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Yesterday I took delivery of 10,000 new leaflets about the Ordinariate. The pamphlet, published by the Catholic Truth Society, is part of our ongoing work of improving people’s knowledge of the Ordinariate – specifically in terms of what we’re about and the route by which we came into existence.

The new pamphlet – What is the Ordinariate? – will be the first of a number of printed materials which can be sent out to parishes and Ordinariate groups. In the southwest, the Ordinariate groups have clubbed together to produce Angelus and we also have our online magazine The Portal. On top of that we have the new newsletter from the Friends of the OrdinariateMemorare, which will keep donors and benefactors informed about what’s going on.

I’ve been really impressed with the responses we’ve had to our communications work. The new website, our social media outlets (Twitter, Facebook, Flickr), and the weekly eBulletin have all been well received. Especially with the social media accounts, we’ve been able to make real headway in communicating the Holy Father’s vision for the Ordinariate, and through that drawing people into a closer relationship, I hope, with Christ.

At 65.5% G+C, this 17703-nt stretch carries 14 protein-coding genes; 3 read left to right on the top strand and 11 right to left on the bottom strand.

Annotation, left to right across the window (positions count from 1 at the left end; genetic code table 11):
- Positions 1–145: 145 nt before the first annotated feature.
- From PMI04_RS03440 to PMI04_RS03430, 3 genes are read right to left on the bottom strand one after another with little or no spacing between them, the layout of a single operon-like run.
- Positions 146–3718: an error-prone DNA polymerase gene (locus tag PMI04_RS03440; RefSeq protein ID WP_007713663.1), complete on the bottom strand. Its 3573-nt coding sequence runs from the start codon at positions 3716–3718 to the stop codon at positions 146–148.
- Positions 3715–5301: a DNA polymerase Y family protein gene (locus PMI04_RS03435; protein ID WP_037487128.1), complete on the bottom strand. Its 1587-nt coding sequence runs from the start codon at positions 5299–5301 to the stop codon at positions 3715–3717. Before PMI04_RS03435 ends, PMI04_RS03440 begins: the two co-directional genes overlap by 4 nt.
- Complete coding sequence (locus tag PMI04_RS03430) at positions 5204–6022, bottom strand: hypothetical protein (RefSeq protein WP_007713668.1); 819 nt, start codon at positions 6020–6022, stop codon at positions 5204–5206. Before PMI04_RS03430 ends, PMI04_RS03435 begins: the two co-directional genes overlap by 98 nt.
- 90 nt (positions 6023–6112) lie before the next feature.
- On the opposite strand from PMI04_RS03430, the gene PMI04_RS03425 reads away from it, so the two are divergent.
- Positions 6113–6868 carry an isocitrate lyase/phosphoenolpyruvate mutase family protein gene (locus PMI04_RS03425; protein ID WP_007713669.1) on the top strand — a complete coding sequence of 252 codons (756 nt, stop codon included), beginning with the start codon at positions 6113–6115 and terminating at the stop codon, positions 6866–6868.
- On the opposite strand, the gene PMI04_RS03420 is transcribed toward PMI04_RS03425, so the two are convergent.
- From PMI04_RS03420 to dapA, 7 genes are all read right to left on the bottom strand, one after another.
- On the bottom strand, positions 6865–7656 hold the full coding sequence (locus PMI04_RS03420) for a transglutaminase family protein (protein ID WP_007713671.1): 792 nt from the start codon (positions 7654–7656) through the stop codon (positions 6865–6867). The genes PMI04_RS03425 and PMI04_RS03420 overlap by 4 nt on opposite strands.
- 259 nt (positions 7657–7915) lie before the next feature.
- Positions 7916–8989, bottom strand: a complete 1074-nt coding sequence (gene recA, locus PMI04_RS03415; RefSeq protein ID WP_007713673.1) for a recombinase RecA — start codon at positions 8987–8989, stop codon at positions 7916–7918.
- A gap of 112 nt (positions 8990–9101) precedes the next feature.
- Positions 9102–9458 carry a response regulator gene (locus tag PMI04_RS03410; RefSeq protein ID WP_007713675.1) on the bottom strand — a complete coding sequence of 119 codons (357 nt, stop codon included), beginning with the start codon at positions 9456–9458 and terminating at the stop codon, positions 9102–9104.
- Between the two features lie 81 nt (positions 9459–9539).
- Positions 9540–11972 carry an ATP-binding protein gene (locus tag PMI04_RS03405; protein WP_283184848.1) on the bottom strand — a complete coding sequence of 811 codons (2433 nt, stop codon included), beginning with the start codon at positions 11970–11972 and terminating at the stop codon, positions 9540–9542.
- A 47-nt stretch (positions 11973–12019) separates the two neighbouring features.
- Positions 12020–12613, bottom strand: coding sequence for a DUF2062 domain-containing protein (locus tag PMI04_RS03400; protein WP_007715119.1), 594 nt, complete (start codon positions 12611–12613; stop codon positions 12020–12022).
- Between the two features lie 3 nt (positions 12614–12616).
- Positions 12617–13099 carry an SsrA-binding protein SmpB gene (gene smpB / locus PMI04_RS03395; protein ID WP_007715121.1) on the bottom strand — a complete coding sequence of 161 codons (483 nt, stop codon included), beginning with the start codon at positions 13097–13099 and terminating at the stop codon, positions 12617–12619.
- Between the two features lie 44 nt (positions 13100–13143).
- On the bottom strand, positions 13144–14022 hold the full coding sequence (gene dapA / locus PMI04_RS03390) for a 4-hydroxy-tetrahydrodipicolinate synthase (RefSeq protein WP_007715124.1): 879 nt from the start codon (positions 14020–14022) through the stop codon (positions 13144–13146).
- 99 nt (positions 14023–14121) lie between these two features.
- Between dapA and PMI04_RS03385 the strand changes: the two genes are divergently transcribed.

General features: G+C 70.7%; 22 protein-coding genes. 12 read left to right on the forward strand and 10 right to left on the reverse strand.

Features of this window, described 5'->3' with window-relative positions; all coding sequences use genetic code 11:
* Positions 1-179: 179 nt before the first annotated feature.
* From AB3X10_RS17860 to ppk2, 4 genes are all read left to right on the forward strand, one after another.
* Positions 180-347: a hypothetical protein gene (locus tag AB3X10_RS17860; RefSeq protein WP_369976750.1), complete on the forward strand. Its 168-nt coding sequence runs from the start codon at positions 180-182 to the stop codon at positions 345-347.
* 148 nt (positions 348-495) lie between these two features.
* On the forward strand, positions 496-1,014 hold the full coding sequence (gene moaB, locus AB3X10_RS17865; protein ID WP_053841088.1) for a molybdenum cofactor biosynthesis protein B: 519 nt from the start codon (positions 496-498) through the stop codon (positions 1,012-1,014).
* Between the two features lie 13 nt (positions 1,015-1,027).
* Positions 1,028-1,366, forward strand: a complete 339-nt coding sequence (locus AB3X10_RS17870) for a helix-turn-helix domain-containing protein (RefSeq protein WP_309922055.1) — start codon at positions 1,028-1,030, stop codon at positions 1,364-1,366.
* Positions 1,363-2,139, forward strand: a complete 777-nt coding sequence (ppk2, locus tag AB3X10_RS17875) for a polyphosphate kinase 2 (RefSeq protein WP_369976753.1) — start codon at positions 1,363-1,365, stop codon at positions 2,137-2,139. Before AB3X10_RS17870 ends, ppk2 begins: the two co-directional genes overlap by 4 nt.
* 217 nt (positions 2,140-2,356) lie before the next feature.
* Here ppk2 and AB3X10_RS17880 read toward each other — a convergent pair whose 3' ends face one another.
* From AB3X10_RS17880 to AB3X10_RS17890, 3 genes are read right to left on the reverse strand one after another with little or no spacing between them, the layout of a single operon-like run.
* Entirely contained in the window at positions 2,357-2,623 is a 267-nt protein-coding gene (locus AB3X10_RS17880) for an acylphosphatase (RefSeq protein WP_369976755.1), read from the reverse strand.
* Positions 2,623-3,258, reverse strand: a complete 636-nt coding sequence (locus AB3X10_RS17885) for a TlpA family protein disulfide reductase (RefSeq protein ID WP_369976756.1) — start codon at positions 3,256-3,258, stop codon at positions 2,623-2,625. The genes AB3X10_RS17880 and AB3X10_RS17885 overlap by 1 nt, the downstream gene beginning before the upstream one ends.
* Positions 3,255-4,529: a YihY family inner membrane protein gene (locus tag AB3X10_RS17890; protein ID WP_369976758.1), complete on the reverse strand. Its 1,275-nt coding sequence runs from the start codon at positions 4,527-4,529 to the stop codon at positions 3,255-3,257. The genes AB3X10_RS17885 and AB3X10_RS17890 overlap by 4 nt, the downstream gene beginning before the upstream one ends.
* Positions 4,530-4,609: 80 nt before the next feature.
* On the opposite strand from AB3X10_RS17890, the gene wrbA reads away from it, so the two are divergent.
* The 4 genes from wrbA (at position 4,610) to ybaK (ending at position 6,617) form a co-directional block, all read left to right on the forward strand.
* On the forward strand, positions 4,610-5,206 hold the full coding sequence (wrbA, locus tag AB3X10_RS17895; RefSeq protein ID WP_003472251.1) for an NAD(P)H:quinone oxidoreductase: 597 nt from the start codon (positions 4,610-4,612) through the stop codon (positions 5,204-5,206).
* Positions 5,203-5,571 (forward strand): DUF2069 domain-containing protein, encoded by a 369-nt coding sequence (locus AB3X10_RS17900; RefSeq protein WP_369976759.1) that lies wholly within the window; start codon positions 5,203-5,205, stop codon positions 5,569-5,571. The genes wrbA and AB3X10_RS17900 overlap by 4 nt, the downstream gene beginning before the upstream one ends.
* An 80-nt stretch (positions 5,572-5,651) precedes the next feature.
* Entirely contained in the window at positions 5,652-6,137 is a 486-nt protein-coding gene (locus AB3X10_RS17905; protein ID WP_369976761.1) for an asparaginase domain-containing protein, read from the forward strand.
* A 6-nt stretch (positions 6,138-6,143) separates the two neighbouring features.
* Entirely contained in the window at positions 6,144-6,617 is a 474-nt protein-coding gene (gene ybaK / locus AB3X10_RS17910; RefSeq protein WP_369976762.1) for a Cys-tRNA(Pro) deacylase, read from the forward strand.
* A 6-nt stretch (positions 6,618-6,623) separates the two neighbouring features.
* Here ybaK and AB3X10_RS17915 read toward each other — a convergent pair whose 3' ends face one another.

When I was in Rome last year for the Blog Meeting at the Pontifical Council for Social Communications, I heard nothing but positive comments about the way that we’d embraced the new media, and I was pleased that the news.va site, which has been so successful, is so similar in structure to what we’ve been putting in place for our own site.

Now, though, we need to be on the ground and speaking to parishes; we need to be meeting and greeting and explaining what we’re about and why we’re here. We need to be speaking to Catholics who love the idea, to harness that enthusiasm; to those who are sceptical, to prove we don’t have two heads; to Anglicans who are looking across to see what happens.

If you can help, or if you would welcome a talk in your parish or deanery about the Ordinariate, you can be in touch. We are integrated by virtue of our communion, but we still need to work – from all sides – to make the Ordinariate seem a normal part of the UK Catholic landscape, so we can continue to welcome people into the Church, and to assist with the important work of evangelisation entrusted to us.